Armchair Creative: Reviving the Cruiserweight Division

Matthew Rago, Editor-in-Chief

On the heels of 2016’s critically acclaimed Cruiserweight Classic, WWE decided to ride the momentum of the tournament by reviving the then-defunct cruiserweight championship. The idea was to offer the shiftiest, quickest high-flying wrestlers in the world a platform to showcase their talent under the WWE banner, thus depriving rival promotions of one of their foremost advantages against WWE. WWE then crowned the since-departed T.J. Perkins as the inaugural champion, marking a new era. 

However, a series of miscalculations rapidly sunk the brand. First, WWE overestimated the appeal of the cruiserweights, designating an exclusive brand named 205 Live as the new home of cruiserweight wrestling. Unfortunately, with the titleholder predominantly appearing on RAW, 205 Live became viewed as a supplementary brand, meaning viewership was non-essential. In order to rectify this problem, WWE made the cruiserweight championship exclusive to 205 Live, subsequently making the title invisible to those who do not subscribe to the WWE Network. 

The second misstep came in the decision to record 205 Live after Smackdown, meaning that audience members had little reason to stick around for the broadcast. WWE’s various attempts to incentivize fans in attendance to stay after Smackdown was unsuccessful, as fans departed in droves following the conclusion Smackdown’s main event. Furthermore, television ratings plummeted as WWE essentially asked fans to stay tuned in for the equivalent of a preshow that followed the actual main event. 

Nevertheless, the cruiserweight division still managed to stay afloat thanks in part to strong performances from Cedric Alexander, Ali, and Buddy Murphy. WWE then made the fatal mistake of promoting each of these competitors to the main roster, thus introducing the perception that a move from 205 Live to RAW or Smackdown was a promotion based on merit rather than weight class. As a consequence, any subsequent move in the opposite direction was viewed as a relegation. 

As of this writing, 205 Live in on life support. Rather than saving major developments for 205 Live, the most recent cruiserweight championship title change happened on NXT programming. It seems likely that WWE will pull the plug on 205 Live in the near future, siphoning the cruiserweights to the more established brands. However, if WWE wishes to salvage its cruiserweight division, it will require a concerted effort from WWE Creative and management to successfully remake the division as a premier brand to wrestle under.

First, WWE needs to declare who is eligible to compete in its cruiserweight division. Right now, WWE has a motley crew of indie stars masquerading as WWE-caliber talent monopolizing the division. It would be wise to shed deadweight performers like Ariya Daivari, Gentleman Jack Gallagher and Akira Tozawa. While none of these performers are offensively incompetent, their presence makes the cruiserweight division seem like a caricature of its full potential.

Instead of reserving the cruiserweight division for competitors too small to compete against the heavyweights, WWE must present it as a fusion between middleweights and bantamweights. Former Universal Champion Finn Balor weighs 190 pounds, meaning he is technically a cruiserweight by WWE’s standards. Furthermore, former WWE Champion Rey Mysterio weighs 175 pounds. Following Mysterio’s match against WWE Champion Brock Lesnar at Survivor Series, each of these men will have contested for a top title at a big four pay-per-view against “The Beast Incarnate.”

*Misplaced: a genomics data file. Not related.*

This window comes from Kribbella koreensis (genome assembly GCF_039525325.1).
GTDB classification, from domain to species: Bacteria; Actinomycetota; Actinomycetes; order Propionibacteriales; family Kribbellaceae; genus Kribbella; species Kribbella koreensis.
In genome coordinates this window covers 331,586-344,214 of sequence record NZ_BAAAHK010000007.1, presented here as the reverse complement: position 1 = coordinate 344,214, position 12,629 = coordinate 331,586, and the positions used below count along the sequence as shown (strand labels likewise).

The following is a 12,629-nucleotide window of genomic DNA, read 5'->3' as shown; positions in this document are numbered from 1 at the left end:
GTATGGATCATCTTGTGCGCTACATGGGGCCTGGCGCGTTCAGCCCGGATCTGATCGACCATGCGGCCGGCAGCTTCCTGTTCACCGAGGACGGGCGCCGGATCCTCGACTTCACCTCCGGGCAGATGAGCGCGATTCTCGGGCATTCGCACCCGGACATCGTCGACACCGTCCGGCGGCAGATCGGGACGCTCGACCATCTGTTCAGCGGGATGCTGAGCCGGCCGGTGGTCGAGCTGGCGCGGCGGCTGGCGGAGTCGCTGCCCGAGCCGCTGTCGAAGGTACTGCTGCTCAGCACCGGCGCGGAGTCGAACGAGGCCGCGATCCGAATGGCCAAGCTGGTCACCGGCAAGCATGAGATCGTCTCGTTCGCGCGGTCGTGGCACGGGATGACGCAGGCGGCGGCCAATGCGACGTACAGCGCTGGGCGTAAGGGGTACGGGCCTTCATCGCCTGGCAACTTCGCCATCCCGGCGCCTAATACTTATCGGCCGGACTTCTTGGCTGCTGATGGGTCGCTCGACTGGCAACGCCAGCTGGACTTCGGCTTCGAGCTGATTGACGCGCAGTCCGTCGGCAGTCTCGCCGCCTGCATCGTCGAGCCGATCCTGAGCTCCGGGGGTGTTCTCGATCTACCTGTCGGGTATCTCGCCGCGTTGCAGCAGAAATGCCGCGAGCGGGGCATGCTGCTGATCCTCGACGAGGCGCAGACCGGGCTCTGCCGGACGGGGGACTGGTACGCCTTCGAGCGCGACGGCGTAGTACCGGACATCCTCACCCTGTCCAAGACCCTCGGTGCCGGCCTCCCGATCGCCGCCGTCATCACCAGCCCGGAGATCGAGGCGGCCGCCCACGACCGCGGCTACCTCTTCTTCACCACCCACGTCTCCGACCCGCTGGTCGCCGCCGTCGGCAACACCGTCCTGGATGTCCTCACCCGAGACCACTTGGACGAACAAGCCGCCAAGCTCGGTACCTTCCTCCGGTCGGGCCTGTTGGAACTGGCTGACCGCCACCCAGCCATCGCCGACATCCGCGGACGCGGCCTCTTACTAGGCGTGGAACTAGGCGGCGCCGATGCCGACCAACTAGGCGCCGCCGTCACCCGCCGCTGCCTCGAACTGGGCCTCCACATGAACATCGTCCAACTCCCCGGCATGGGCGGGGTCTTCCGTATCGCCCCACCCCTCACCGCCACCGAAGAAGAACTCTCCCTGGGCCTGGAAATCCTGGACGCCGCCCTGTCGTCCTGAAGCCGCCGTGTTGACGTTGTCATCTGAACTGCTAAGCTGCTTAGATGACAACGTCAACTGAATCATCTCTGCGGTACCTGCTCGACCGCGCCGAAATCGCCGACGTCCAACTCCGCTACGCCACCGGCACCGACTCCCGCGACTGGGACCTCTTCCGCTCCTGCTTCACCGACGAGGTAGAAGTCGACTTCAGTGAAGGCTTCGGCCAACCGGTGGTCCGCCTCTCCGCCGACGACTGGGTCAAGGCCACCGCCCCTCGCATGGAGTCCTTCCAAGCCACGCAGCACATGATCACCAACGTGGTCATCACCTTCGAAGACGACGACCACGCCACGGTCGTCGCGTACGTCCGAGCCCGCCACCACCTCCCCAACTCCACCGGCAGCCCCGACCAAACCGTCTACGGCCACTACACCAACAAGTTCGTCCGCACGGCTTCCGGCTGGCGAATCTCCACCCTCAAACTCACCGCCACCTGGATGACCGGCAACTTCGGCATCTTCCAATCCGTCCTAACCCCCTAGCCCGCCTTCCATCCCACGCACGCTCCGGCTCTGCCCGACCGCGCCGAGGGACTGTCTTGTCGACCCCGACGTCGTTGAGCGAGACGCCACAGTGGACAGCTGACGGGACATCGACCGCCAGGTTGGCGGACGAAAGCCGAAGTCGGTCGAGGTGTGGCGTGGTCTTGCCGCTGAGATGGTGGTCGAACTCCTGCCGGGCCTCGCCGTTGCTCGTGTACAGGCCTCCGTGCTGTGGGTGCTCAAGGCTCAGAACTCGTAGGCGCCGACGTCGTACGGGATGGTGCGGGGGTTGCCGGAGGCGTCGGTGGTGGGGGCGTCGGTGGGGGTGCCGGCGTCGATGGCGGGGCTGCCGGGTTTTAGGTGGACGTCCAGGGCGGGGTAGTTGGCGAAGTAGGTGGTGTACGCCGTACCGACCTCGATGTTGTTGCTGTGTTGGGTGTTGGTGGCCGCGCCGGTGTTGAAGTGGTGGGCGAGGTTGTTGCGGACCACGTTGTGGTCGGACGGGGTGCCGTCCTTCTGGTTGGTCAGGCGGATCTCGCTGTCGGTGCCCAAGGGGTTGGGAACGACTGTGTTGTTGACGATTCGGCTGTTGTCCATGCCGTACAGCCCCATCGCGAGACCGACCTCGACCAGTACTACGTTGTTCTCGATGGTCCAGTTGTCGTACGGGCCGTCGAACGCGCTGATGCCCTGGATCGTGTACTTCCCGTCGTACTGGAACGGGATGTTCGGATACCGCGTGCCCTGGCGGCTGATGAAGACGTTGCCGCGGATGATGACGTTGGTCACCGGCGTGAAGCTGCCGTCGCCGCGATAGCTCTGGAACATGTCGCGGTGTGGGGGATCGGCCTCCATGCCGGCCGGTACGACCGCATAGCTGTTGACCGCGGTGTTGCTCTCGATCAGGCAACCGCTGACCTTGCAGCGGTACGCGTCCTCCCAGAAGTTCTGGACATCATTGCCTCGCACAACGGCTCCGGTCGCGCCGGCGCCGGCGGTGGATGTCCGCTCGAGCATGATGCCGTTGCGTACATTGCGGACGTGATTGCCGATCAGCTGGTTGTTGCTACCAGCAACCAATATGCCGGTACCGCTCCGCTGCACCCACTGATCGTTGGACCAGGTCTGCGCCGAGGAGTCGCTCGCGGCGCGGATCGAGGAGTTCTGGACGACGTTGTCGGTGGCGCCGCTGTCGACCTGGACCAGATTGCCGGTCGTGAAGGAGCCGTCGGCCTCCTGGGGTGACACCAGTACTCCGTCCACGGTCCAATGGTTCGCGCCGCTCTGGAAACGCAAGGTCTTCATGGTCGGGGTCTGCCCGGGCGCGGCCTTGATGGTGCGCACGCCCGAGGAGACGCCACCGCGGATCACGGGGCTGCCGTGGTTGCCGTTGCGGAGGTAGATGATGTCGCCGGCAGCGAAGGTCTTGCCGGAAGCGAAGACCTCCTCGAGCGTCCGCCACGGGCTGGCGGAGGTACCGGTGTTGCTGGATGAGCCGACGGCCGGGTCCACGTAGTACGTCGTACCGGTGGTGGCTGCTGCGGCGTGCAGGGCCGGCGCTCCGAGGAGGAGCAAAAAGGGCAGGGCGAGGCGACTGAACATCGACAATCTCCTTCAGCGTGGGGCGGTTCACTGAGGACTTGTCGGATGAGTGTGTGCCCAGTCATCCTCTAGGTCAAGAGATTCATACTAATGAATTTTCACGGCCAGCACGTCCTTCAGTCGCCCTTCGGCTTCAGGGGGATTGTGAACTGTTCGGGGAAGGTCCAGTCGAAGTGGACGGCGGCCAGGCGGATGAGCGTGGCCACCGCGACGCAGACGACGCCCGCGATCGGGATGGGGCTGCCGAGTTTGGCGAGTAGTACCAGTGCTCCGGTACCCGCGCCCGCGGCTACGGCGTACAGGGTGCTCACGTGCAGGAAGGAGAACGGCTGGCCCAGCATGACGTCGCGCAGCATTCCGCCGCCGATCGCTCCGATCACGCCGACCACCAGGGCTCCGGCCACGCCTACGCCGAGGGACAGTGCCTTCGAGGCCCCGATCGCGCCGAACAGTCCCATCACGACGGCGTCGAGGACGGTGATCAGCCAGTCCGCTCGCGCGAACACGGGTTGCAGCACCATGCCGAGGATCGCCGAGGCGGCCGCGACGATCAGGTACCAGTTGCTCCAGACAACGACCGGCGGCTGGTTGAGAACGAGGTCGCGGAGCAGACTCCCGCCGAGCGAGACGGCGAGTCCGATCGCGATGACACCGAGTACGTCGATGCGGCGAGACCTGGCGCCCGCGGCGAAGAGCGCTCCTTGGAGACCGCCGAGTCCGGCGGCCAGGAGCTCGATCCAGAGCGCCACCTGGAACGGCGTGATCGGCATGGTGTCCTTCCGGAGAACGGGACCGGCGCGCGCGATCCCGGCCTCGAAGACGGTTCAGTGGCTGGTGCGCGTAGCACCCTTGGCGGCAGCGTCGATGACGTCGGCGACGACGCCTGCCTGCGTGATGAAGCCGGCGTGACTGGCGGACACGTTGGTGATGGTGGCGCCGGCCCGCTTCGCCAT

Meanwhile, Daniel Bryan weighs 210 pounds while Seth Rollins weighs in at 217. Each of these competitors could feasibly shed enough weight to qualify for the cruiserweight division should they choose to do so, though WWE balks at the prospect of exploring such an avenue. 

Imagine a division spearheaded by Rollins, Bryan, Mysterio, Balor, Murphy, Alexander and Ali.  Imagine former NXT UK champion Pete Dunne (5’10, 205 pounds) facing off against Chad Gable (5’8, 203). Imagine Ricochet (5’10, 197) versus Tyler Bate (5’7, 175) in a high-stakes contest.  In fact, the highest-rated match in WWE history, per, occurred between Andrade Cien Almas (5’11, 180) and Johnny Gargano (5’10, 170), two cruiserweights who were presented as legitimate superstars, unencumbered by their height or weight limitations.

Finally, WWE should introduce an emboldened cruiserweight champion looking to shed the division’s perception of inferiority. The company had a prime opportunity to execute such a storyline when Neville (now AEW’s PAC) was its cruiserweight champion. Instead, they wasted his excellent heel turn, subsequently alienating the performer. 

Have Tommaso Ciampa (5’11, 195) capture the cruiserweight championship from current champion Lio Rush. Ciampa, arguably the hottest heel in all of wrestling, could purposely instigate fights with bigger opponents. Using his in-ring savvy and chiseled physique to overcome larger opponents. A push for Ciampa as cruiserweight champion can dispel current perceptions that plague the cruiserweight division. Fans love an underdog story, even when the good guy is arguably a bad guy. 

The narrative would be fascinating, as Ciampa would inevitably challenge middleweight performers to shed excess body fat and come down to his division. Ciampa would then flash his trademark cavalier smirk, establishing the idea that 205 Live is a brand for motivated and versatile wrestlers rather than a dead-end for minuscule performers. 

WWE will face an uphill battle while attempting to persuade fans into reinvesting in the floundering cruiserweight division. However, by crafting a capable roster, prioritizing top cruiserweight storylines and affording fans a champion they can support, WWE can revive a brand that has been left for dead.